Tents / Tarps / Bivies
Wild Camping

Lightweight Backpacks
Sleeping Bags

Wilderness Survival
Hiking Adventures

Edible Wild Plants
Survival Kits

My Ultralight Sleeping Bag

By

A One Pound Sleeping Bag!

Mine is definitely an ultralight sleeping bag, but it actually weighs 19 ounces with the stuff sack. Stuff sacks aren't always necessary, however. I can just stuff it directly into my pack or put it in a half-ounce bread bag. It is a down sleeping bag, the Western Mountaineering Highlite. (You can see it in the video further down the page.)

It appears to be very fragile, and I have babied it over the years, but it may be tougher than I thought. I have used it from sea-level to 16,000 feet in all types of weather (I camp under a tarp much of the time), and it still has all of its loft and appears new. The zipper only goes half-way down (to save weight),and it is a mummy bag, but it has always been comfortable for me (I'm 6'3", 165 pounds). There is a full description at the bottom of the page. At the time I bought it I couldn't find any lighter bags. Now I see that there are some other options out there.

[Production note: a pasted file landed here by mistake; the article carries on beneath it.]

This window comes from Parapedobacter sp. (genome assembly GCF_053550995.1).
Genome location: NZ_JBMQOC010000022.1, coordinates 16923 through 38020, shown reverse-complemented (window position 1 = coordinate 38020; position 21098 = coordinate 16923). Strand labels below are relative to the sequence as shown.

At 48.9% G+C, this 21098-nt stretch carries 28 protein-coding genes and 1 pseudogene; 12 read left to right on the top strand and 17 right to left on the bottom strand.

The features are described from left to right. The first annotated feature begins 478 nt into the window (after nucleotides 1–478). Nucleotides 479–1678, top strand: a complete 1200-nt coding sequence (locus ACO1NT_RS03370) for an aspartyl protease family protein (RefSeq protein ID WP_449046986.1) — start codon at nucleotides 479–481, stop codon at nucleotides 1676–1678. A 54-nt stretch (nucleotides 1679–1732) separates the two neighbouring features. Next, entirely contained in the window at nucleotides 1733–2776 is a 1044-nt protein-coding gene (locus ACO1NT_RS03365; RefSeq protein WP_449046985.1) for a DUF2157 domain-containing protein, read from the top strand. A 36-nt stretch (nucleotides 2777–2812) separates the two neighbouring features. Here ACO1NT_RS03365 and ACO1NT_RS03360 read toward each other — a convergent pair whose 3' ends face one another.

A Synthetic Ultralight Sleeping Bag

If you aren't sure you can keep your bag dry (important with down), a good lightweight sleeping bag to try is the North Face Propel 40 Degree Polarguard, which weighs only 16 ounces. That's an amazingly low weight for a synthetic sleeping bag. There is a complete description at the bottom of the page. Any good synthetic bag is probably better than down if you are regularly getting it wet.

A Down Ultralight Sleeping Bag

The Marmot Lithium 0 Degree Down Bag weighs only 2 pounds, 11 ounces. That's fantastic for a true winter bag! I don't recall ever seeing another 0 degree bag under three pounds. The other big advantage of any down sleeping bag is it's compressibility. Nothing packs smaller than down.

Using an Ultralight Sleeping Bag

A note about using an ultralight sleeping bag: Treat it gently. Usually the lighter bags are more fragile. I have used mine in snow and rain for years, from Ecuador to California and Michigan, and it shows no wear. Obviously, if you baby these things, they can last a long time, and it's worth it. Reducing the weight of the big three (pack, tent and bag) is what makes ultralight backpacking possible.

Note: There is a 2011 update on the lightest backpacking gear here:
Lightweight Backpacking Equipment



###

The Ultralight Backpacking Site | My Ultralight Sleeping Bag